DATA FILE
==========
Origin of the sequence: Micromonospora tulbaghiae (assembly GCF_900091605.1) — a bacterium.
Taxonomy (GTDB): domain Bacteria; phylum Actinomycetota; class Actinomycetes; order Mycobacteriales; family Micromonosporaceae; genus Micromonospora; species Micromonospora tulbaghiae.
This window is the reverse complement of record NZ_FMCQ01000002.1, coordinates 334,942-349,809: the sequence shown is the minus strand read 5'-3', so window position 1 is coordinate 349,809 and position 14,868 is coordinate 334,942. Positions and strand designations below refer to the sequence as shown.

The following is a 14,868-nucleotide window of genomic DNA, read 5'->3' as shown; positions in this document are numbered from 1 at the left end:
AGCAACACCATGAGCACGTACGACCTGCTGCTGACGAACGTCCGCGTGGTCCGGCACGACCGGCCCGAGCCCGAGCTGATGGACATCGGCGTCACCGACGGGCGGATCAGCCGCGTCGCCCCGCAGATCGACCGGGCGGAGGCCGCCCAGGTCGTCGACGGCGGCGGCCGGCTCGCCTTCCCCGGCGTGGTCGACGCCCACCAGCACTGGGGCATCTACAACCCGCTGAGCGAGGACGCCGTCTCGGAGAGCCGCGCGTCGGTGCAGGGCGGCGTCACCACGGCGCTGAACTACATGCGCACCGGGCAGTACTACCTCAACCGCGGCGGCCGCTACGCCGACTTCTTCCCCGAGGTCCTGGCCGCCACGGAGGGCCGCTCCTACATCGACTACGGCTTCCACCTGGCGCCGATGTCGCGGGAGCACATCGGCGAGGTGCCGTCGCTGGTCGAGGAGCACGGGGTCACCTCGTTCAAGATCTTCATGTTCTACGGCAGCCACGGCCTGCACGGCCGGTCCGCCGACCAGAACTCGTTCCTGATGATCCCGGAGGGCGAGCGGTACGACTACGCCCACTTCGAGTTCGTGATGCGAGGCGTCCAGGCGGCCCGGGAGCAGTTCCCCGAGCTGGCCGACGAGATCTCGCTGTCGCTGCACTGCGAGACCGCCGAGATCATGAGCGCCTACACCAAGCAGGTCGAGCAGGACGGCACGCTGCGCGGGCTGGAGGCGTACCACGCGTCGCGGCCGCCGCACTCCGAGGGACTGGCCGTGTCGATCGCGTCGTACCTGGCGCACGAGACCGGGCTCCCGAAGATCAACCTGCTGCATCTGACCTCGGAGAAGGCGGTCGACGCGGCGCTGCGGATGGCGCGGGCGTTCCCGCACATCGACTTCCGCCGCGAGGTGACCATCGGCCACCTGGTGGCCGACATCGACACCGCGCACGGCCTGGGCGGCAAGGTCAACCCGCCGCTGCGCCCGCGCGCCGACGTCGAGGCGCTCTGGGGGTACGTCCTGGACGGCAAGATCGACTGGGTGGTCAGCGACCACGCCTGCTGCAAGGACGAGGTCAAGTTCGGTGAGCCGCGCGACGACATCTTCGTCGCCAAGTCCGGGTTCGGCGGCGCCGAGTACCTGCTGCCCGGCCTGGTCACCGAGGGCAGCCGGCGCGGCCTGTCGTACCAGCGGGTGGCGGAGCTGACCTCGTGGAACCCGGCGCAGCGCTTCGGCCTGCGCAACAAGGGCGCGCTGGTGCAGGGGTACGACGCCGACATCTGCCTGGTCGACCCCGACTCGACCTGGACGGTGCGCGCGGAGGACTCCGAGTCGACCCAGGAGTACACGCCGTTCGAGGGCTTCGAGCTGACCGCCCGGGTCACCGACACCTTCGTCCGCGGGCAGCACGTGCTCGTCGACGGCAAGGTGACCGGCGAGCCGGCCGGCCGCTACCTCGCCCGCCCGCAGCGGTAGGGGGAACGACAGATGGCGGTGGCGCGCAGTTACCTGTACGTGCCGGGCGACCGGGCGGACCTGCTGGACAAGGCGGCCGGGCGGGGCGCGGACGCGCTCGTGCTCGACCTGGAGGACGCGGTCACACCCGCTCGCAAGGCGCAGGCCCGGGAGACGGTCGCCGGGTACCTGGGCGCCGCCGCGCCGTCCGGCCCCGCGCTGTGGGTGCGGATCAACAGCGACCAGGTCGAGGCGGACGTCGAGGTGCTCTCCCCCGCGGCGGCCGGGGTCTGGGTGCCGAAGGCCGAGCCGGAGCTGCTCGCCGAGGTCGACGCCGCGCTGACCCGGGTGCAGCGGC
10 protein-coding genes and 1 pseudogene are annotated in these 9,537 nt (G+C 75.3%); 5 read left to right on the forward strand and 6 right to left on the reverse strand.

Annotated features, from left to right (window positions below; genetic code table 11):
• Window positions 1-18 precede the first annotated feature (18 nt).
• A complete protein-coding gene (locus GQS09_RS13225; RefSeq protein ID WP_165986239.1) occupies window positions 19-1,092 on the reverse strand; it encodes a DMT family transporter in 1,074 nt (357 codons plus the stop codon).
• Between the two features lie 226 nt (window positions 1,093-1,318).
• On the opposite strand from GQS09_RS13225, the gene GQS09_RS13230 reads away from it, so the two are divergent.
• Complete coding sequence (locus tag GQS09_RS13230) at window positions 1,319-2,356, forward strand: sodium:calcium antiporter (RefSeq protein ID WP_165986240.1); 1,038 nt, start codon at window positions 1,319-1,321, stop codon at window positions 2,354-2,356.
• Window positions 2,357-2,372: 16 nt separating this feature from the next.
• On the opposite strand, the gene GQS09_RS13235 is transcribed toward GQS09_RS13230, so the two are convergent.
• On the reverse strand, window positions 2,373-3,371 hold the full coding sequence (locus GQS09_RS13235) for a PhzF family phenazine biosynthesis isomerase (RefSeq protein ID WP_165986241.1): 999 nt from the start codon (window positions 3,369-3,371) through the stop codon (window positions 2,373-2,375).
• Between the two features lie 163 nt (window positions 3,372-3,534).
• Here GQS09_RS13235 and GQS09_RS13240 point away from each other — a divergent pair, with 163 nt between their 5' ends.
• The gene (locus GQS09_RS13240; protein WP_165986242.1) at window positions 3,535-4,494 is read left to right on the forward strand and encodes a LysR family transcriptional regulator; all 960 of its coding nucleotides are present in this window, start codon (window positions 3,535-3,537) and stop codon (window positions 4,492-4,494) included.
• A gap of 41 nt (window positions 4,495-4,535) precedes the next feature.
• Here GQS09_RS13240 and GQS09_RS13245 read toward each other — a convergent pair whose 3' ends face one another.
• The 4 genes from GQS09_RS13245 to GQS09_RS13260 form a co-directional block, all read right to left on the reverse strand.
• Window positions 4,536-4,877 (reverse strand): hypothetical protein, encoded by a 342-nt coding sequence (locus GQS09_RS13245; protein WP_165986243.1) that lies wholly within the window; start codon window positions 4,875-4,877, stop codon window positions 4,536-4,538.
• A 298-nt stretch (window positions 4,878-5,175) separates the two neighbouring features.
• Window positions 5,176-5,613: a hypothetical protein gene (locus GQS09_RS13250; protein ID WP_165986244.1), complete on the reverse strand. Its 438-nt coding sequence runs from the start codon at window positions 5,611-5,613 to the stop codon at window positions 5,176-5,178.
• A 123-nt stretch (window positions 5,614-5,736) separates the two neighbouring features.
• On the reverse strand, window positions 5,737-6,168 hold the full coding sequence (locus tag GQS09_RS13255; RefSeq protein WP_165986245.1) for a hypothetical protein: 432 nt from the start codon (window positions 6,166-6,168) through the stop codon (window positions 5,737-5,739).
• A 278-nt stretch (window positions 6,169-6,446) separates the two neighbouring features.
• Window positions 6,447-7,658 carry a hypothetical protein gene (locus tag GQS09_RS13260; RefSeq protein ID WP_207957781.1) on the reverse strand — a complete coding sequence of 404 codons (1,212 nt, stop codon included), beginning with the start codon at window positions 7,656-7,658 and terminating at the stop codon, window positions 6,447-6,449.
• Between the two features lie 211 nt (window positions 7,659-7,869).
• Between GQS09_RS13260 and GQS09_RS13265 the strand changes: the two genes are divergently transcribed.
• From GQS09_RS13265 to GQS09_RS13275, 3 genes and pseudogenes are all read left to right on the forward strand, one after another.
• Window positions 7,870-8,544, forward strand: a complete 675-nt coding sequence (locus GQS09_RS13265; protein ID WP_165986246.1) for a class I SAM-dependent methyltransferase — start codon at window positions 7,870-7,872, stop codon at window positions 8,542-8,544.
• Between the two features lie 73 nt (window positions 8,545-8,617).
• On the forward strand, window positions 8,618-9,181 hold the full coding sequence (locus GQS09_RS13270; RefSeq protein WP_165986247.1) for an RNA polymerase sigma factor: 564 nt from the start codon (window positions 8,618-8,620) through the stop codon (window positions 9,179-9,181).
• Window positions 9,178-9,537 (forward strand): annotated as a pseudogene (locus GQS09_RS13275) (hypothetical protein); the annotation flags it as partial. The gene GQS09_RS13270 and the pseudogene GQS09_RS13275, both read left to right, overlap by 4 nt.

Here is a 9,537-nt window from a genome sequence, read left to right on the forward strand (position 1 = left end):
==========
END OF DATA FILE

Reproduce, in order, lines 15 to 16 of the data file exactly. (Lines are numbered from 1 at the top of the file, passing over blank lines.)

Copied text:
• On the reverse strand, window positions 2,373-3,371 hold the full coding sequence (locus GQS09_RS13235) for a PhzF family phenazine biosynthesis isomerase (RefSeq protein ID WP_165986241.1): 999 nt from the start codon (window positions 3,369-3,371) through the stop codon (window positions 2,373-2,375).
• Between the two features lie 163 nt (window positions 3,372-3,534).